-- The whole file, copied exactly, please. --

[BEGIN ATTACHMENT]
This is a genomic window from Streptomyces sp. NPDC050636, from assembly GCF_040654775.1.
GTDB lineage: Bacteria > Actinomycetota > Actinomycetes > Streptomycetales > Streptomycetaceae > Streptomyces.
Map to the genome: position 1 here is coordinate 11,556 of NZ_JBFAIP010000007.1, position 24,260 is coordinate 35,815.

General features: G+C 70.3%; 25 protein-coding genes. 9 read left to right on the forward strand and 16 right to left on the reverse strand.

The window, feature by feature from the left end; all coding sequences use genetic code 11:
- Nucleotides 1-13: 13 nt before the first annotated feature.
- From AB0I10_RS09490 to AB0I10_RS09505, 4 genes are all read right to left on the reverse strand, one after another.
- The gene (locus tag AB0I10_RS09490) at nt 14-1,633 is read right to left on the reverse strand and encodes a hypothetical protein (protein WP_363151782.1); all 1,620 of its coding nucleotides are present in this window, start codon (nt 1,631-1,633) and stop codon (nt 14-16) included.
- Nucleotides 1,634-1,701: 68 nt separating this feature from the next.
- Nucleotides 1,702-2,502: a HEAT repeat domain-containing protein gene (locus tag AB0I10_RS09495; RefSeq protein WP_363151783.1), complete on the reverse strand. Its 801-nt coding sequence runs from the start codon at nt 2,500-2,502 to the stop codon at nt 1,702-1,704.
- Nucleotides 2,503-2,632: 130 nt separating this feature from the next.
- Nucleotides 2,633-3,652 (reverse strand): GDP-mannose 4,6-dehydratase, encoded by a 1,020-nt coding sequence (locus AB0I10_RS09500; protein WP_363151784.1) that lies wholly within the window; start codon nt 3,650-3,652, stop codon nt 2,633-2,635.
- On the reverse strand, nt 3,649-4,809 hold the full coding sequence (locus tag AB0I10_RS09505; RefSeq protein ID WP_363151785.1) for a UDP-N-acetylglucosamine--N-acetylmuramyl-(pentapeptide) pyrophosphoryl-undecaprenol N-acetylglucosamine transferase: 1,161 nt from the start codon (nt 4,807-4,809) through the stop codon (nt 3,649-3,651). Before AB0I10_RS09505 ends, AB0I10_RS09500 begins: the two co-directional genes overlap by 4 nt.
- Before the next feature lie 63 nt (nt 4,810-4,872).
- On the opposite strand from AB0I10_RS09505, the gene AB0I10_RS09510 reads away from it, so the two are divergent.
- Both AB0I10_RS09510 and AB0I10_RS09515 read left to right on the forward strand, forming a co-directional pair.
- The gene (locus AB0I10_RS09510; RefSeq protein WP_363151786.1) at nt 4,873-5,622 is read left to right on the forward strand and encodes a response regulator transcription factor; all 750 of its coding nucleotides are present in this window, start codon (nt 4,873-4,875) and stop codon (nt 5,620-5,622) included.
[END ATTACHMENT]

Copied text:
This is a genomic window from Streptomyces sp. NPDC050636, from assembly GCF_040654775.1.
GTDB lineage: Bacteria > Actinomycetota > Actinomycetes > Streptomycetales > Streptomycetaceae > Streptomyces.
Map to the genome: position 1 here is coordinate 11,556 of NZ_JBFAIP010000007.1, position 24,260 is coordinate 35,815.

General features: G+C 70.3%; 25 protein-coding genes. 9 read left to right on the forward strand and 16 right to left on the reverse strand.

The window, feature by feature from the left end; all coding sequences use genetic code 11:
- Nucleotides 1-13: 13 nt before the first annotated feature.
- From AB0I10_RS09490 to AB0I10_RS09505, 4 genes are all read right to left on the reverse strand, one after another.
- The gene (locus tag AB0I10_RS09490) at nt 14-1,633 is read right to left on the reverse strand and encodes a hypothetical protein (protein WP_363151782.1); all 1,620 of its coding nucleotides are present in this window, start codon (nt 1,631-1,633) and stop codon (nt 14-16) included.
- Nucleotides 1,634-1,701: 68 nt separating this feature from the next.
- Nucleotides 1,702-2,502: a HEAT repeat domain-containing protein gene (locus tag AB0I10_RS09495; RefSeq protein WP_363151783.1), complete on the reverse strand. Its 801-nt coding sequence runs from the start codon at nt 2,500-2,502 to the stop codon at nt 1,702-1,704.
- Nucleotides 2,503-2,632: 130 nt separating this feature from the next.
- Nucleotides 2,633-3,652 (reverse strand): GDP-mannose 4,6-dehydratase, encoded by a 1,020-nt coding sequence (locus AB0I10_RS09500; protein WP_363151784.1) that lies wholly within the window; start codon nt 3,650-3,652, stop codon nt 2,633-2,635.
- On the reverse strand, nt 3,649-4,809 hold the full coding sequence (locus tag AB0I10_RS09505; RefSeq protein ID WP_363151785.1) for a UDP-N-acetylglucosamine--N-acetylmuramyl-(pentapeptide) pyrophosphoryl-undecaprenol N-acetylglucosamine transferase: 1,161 nt from the start codon (nt 4,807-4,809) through the stop codon (nt 3,649-3,651). Before AB0I10_RS09505 ends, AB0I10_RS09500 begins: the two co-directional genes overlap by 4 nt.
- Before the next feature lie 63 nt (nt 4,810-4,872).
- On the opposite strand from AB0I10_RS09505, the gene AB0I10_RS09510 reads away from it, so the two are divergent.
- Both AB0I10_RS09510 and AB0I10_RS09515 read left to right on the forward strand, forming a co-directional pair.
- The gene (locus AB0I10_RS09510; RefSeq protein WP_363151786.1) at nt 4,873-5,622 is read left to right on the forward strand and encodes a response regulator transcription factor; all 750 of its coding nucleotides are present in this window, start codon (nt 4,873-4,875) and stop codon (nt 5,620-5,622) included.